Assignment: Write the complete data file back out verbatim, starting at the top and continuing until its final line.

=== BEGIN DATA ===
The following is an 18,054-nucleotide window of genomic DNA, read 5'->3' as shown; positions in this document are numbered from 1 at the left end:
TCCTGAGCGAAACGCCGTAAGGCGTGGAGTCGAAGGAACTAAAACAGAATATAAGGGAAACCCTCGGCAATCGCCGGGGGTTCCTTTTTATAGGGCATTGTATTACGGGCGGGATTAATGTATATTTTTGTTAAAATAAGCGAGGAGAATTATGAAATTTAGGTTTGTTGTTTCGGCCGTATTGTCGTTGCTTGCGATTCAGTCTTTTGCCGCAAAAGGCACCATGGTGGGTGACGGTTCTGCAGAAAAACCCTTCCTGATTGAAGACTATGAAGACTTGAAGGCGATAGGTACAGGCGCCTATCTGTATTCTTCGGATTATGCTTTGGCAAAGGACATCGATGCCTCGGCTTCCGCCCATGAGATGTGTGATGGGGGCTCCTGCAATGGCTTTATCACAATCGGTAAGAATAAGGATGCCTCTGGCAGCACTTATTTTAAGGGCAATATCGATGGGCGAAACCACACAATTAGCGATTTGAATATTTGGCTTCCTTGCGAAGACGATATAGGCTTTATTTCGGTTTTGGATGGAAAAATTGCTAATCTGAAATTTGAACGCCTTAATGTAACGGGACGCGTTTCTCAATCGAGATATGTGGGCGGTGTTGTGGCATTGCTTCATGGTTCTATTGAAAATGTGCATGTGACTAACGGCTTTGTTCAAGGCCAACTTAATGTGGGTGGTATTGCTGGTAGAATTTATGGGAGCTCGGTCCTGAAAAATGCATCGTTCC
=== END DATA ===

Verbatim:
The following is an 18,054-nucleotide window of genomic DNA, read 5'->3' as shown; positions in this document are numbered from 1 at the left end:
TCCTGAGCGAAACGCCGTAAGGCGTGGAGTCGAAGGAACTAAAACAGAATATAAGGGAAACCCTCGGCAATCGCCGGGGGTTCCTTTTTATAGGGCATTGTATTACGGGCGGGATTAATGTATATTTTTGTTAAAATAAGCGAGGAGAATTATGAAATTTAGGTTTGTTGTTTCGGCCGTATTGTCGTTGCTTGCGATTCAGTCTTTTGCCGCAAAAGGCACCATGGTGGGTGACGGTTCTGCAGAAAAACCCTTCCTGATTGAAGACTATGAAGACTTGAAGGCGATAGGTACAGGCGCCTATCTGTATTCTTCGGATTATGCTTTGGCAAAGGACATCGATGCCTCGGCTTCCGCCCATGAGATGTGTGATGGGGGCTCCTGCAATGGCTTTATCACAATCGGTAAGAATAAGGATGCCTCTGGCAGCACTTATTTTAAGGGCAATATCGATGGGCGAAACCACACAATTAGCGATTTGAATATTTGGCTTCCTTGCGAAGACGATATAGGCTTTATTTCGGTTTTGGATGGAAAAATTGCTAATCTGAAATTTGAACGCCTTAATGTAACGGGACGCGTTTCTCAATCGAGATATGTGGGCGGTGTTGTGGCATTGCTTCATGGTTCTATTGAAAATGTGCATGTGACTAACGGCTTTGTTCAAGGCCAACTTAATGTGGGTGGTATTGCTGGTAGAATTTATGGGAGCTCGGTCCTGAAAAATGCATCGTTCC